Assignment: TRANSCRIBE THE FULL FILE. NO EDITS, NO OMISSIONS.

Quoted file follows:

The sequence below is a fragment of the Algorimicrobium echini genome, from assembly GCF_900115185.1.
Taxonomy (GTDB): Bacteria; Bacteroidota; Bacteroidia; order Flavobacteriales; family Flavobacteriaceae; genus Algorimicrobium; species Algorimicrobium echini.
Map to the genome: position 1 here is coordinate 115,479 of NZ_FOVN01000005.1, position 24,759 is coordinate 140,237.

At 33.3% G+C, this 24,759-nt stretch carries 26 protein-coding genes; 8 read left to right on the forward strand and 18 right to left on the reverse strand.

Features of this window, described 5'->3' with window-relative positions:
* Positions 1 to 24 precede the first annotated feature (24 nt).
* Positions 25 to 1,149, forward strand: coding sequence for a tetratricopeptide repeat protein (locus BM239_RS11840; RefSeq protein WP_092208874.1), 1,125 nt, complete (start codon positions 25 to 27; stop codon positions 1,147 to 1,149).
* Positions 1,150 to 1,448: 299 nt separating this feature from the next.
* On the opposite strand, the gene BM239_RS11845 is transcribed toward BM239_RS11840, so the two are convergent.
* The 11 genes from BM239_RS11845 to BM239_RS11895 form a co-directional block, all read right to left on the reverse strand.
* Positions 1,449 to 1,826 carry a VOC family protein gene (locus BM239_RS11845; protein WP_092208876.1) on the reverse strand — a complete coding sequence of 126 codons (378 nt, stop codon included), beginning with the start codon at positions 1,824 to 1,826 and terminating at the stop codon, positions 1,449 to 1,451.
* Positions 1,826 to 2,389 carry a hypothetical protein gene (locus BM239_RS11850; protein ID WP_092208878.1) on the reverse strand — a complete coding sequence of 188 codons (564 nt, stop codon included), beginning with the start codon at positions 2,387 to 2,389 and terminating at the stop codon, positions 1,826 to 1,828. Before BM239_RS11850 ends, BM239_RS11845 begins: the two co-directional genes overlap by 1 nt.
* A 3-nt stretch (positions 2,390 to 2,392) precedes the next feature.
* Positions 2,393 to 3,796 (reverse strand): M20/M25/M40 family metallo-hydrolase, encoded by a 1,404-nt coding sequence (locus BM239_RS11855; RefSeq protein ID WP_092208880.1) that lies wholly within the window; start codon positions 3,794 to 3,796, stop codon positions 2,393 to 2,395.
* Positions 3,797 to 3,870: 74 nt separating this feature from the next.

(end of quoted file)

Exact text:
The sequence below is a fragment of the Algorimicrobium echini genome, from assembly GCF_900115185.1.
Taxonomy (GTDB): Bacteria; Bacteroidota; Bacteroidia; order Flavobacteriales; family Flavobacteriaceae; genus Algorimicrobium; species Algorimicrobium echini.
Map to the genome: position 1 here is coordinate 115,479 of NZ_FOVN01000005.1, position 24,759 is coordinate 140,237.

At 33.3% G+C, this 24,759-nt stretch carries 26 protein-coding genes; 8 read left to right on the forward strand and 18 right to left on the reverse strand.

Features of this window, described 5'->3' with window-relative positions:
* Positions 1 to 24 precede the first annotated feature (24 nt).
* Positions 25 to 1,149, forward strand: coding sequence for a tetratricopeptide repeat protein (locus BM239_RS11840; RefSeq protein WP_092208874.1), 1,125 nt, complete (start codon positions 25 to 27; stop codon positions 1,147 to 1,149).
* Positions 1,150 to 1,448: 299 nt separating this feature from the next.
* On the opposite strand, the gene BM239_RS11845 is transcribed toward BM239_RS11840, so the two are convergent.
* The 11 genes from BM239_RS11845 to BM239_RS11895 form a co-directional block, all read right to left on the reverse strand.
* Positions 1,449 to 1,826 carry a VOC family protein gene (locus BM239_RS11845; protein WP_092208876.1) on the reverse strand — a complete coding sequence of 126 codons (378 nt, stop codon included), beginning with the start codon at positions 1,824 to 1,826 and terminating at the stop codon, positions 1,449 to 1,451.
* Positions 1,826 to 2,389 carry a hypothetical protein gene (locus BM239_RS11850; protein ID WP_092208878.1) on the reverse strand — a complete coding sequence of 188 codons (564 nt, stop codon included), beginning with the start codon at positions 2,387 to 2,389 and terminating at the stop codon, positions 1,826 to 1,828. Before BM239_RS11850 ends, BM239_RS11845 begins: the two co-directional genes overlap by 1 nt.
* A 3-nt stretch (positions 2,390 to 2,392) precedes the next feature.
* Positions 2,393 to 3,796 (reverse strand): M20/M25/M40 family metallo-hydrolase, encoded by a 1,404-nt coding sequence (locus BM239_RS11855; RefSeq protein ID WP_092208880.1) that lies wholly within the window; start codon positions 3,794 to 3,796, stop codon positions 2,393 to 2,395.
* Positions 3,797 to 3,870: 74 nt separating this feature from the next.